By Hannah Lester
Circles Opelika is empowering residents in the city to look at their finances and make concrete changes to improve their financial situations.
“Our goal is to get families to at least 200% of the federal poverty guideline,” said Regina Meadows, director of Circles Opelika
Circles is a national program that Opelika decided to embrace in the city, Meadows said. It was developed from the youth education and family task force, a group from the Envision Opelika Foundation.
The model for Opelika’s chapter, however, was based on Troup County’s existing organization, Meadows said.
Originally the group had trouble recruiting members.
“I think the problem was we were going out and we were saying ‘this is a poverty-prevention program’ or a ‘poverty-reduction program’ and poverty, I think the word ‘poverty’ itself was really deafening to people,” Meadows said. “Because everybody interprets poverty differently.”
So, instead of referring to the group with the word ‘poverty,’ Meadows said instead it was referred to with numbers.
“People don’t always associate themselves with that term,” she said. “… So, when you start talking numbers then it becomes more real because, ‘I can associate myself with a number vs. the term, because I don’t look like what I think poverty looks like.’”
The first group to attend, and graduate from, Circles Opelika included 17 women and one man.
One of the graduates, Valerie Canady, said she attended the program so she could learn more about it and recommend it to others.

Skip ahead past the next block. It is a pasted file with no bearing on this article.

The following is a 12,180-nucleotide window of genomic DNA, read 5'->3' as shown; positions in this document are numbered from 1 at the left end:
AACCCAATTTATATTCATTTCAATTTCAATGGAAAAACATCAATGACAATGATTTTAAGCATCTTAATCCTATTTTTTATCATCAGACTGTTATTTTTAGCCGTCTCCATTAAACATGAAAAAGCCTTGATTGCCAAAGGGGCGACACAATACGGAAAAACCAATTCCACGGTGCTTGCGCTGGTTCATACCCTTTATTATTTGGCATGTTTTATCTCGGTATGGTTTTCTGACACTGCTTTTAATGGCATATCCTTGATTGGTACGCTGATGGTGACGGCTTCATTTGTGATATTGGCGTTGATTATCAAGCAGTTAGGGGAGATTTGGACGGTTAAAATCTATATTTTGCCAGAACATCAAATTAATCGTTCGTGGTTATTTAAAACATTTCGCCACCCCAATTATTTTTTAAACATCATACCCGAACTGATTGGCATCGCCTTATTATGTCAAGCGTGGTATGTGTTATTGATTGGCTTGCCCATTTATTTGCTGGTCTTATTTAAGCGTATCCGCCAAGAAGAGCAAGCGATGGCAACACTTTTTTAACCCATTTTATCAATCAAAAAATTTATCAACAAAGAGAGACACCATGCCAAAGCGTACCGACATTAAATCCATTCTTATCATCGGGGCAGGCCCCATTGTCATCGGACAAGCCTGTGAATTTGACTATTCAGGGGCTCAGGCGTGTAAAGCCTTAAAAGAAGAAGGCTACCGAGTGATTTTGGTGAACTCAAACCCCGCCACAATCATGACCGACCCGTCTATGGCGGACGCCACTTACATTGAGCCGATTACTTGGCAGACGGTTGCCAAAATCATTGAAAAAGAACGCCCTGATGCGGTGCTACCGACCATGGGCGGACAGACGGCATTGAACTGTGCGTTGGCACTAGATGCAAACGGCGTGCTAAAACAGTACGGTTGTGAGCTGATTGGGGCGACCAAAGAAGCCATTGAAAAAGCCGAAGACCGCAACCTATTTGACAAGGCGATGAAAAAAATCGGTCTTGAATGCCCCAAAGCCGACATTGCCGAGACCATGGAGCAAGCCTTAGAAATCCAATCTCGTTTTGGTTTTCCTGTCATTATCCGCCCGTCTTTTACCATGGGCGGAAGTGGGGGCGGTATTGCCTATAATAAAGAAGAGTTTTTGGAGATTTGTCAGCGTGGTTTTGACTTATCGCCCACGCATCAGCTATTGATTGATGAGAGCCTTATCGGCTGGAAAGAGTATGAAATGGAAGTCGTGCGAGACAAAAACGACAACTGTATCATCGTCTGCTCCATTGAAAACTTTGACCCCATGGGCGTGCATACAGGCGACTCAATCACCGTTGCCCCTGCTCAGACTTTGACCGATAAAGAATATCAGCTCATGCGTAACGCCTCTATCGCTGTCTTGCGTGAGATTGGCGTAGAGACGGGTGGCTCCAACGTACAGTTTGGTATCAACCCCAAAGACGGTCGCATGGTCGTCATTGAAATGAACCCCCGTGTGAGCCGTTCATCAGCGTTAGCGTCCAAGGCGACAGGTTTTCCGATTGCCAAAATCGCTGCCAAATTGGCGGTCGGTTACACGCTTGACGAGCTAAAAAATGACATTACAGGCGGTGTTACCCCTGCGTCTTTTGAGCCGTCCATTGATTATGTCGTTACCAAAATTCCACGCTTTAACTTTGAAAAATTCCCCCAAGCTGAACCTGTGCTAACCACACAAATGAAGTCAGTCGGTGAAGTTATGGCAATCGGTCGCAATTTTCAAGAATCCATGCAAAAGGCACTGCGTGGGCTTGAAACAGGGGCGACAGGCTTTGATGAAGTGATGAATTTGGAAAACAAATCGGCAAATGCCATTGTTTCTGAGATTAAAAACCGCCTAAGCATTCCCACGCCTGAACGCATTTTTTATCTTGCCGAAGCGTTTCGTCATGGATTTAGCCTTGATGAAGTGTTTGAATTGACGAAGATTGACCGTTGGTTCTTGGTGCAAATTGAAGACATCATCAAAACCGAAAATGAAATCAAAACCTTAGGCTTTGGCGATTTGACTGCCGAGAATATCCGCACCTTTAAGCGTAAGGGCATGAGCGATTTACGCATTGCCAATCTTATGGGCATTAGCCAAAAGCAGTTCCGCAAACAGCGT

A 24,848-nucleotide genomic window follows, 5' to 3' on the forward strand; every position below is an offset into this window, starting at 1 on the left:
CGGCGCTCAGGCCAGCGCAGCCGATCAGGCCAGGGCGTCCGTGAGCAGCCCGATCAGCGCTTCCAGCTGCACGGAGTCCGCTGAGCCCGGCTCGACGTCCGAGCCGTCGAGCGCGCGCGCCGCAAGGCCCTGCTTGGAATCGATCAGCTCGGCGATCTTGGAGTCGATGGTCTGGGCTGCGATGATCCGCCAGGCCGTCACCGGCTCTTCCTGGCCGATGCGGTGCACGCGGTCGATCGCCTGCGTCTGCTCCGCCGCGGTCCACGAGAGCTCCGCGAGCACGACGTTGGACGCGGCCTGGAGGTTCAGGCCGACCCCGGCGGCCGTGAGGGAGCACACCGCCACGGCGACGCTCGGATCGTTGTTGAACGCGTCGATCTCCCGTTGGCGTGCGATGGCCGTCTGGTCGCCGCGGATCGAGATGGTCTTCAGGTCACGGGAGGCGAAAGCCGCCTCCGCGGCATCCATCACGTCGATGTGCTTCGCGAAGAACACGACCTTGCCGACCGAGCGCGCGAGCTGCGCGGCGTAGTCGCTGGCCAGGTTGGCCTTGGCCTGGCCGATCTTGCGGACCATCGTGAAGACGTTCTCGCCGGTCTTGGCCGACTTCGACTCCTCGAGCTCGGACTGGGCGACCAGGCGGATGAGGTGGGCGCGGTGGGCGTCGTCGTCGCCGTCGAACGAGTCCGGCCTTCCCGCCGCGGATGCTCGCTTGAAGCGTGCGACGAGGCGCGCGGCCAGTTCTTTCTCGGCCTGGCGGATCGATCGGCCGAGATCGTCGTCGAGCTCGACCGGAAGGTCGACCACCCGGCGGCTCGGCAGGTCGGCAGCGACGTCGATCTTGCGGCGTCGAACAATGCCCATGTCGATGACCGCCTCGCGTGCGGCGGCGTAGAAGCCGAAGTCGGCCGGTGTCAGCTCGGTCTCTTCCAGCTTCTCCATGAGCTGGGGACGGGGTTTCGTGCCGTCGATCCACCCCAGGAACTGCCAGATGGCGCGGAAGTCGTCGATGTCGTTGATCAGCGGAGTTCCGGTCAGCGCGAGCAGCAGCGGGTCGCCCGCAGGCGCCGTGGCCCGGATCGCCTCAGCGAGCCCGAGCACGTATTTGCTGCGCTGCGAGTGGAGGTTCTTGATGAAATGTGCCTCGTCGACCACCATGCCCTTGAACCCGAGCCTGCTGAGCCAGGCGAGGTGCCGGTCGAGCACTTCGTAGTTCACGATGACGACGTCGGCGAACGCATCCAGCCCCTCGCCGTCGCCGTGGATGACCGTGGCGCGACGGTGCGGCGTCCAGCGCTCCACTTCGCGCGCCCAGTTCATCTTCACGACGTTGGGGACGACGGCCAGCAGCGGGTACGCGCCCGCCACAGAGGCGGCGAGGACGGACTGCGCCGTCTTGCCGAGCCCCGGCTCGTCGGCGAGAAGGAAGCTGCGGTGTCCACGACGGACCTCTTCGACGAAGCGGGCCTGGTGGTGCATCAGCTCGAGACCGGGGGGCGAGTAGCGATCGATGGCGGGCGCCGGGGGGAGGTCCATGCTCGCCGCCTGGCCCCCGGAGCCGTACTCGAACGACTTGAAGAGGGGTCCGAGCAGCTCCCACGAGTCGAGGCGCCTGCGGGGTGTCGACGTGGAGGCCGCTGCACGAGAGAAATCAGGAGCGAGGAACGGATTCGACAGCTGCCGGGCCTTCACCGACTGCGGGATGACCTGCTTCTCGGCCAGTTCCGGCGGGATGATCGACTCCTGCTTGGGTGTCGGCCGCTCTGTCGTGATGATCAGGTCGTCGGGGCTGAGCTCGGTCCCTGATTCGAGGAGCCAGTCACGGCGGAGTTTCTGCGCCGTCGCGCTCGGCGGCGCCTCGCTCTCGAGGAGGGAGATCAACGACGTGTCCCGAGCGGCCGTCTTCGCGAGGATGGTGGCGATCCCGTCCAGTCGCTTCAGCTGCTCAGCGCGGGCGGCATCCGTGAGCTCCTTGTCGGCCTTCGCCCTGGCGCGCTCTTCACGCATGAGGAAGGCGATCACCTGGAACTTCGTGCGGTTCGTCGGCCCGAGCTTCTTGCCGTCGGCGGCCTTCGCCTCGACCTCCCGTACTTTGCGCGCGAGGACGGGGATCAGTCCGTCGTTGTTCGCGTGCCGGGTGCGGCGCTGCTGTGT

However, upon taking it, she said she learned more about what poverty really means.
“I ended up getting blessed by understanding what poverty was all about,” Canady said. “My concept of poverty wasn’t what I thought it was.”
She said she is now a different person than she was before Circles Opelika.
An Average Meeting:
Every time participants come to a Circles meeting, a meal is provided. Not only that, but so is childcare.
After eating, group members participate in ‘New and Good,’ Meadows said.
“If you’re in a certain income and you’re working day-in, day-out, you just kind of get inundated with things you have to do,” she said. “And so you don’t really stop a lot of times and focus on some of the good things that are happening in your life … what has happened new? What has happened good? And we celebrate those new and good. And sometimes it can be something as simple as, ‘I made it to work on time.’”
Following ‘New and Good,’ is the actual Circles program. Many times this includes members in the community, such as a career center expert or a dietician.
Not every discussion is based solely around finance — eating healthy for instance, is included in the program.
“It’s a total-holistic approach,” Meadows said. “… It’s all relative. It’s really a behavioral change. We want you to think about your whole life.”
The program incorporates allies. Allies are those in the community who live above the federal poverty guideline who can help families below the guideline through the program.
The goal is to have people graduate from Circles and return as allies, Meadows said.
Barbara Griffin is a recent graduate of the Circles Opelika program who hopes to become an ally in the future.
“The program was more than helpful,” Griffin said. “I learned more in that program, I feel like, than I have my entire life.”
Canady has also returned as an ally.
“What do you have to lose,” she said. “Because where you are now, you’re just surviving. You want to embrace a lifestyle of thriving.”